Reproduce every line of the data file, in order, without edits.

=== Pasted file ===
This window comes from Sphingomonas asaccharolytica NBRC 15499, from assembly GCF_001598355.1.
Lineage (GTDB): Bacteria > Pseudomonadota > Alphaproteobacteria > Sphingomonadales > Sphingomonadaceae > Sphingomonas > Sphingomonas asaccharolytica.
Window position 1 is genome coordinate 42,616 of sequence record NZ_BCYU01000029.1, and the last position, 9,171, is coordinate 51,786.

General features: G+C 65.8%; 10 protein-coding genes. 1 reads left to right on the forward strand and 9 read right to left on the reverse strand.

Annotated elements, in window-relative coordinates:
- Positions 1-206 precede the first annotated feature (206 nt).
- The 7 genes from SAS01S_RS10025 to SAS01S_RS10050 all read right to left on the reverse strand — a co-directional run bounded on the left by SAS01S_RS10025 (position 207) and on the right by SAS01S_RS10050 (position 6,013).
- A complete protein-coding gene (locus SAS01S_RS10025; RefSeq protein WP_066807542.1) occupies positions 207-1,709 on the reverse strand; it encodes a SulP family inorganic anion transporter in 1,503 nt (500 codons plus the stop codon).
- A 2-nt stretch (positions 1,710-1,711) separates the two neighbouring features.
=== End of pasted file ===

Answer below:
This window comes from Sphingomonas asaccharolytica NBRC 15499, from assembly GCF_001598355.1.
Lineage (GTDB): Bacteria > Pseudomonadota > Alphaproteobacteria > Sphingomonadales > Sphingomonadaceae > Sphingomonas > Sphingomonas asaccharolytica.
Window position 1 is genome coordinate 42,616 of sequence record NZ_BCYU01000029.1, and the last position, 9,171, is coordinate 51,786.

General features: G+C 65.8%; 10 protein-coding genes. 1 reads left to right on the forward strand and 9 read right to left on the reverse strand.

Annotated elements, in window-relative coordinates:
- Positions 1-206 precede the first annotated feature (206 nt).
- The 7 genes from SAS01S_RS10025 to SAS01S_RS10050 all read right to left on the reverse strand — a co-directional run bounded on the left by SAS01S_RS10025 (position 207) and on the right by SAS01S_RS10050 (position 6,013).
- A complete protein-coding gene (locus SAS01S_RS10025; RefSeq protein WP_066807542.1) occupies positions 207-1,709 on the reverse strand; it encodes a SulP family inorganic anion transporter in 1,503 nt (500 codons plus the stop codon).
- A 2-nt stretch (positions 1,710-1,711) separates the two neighbouring features.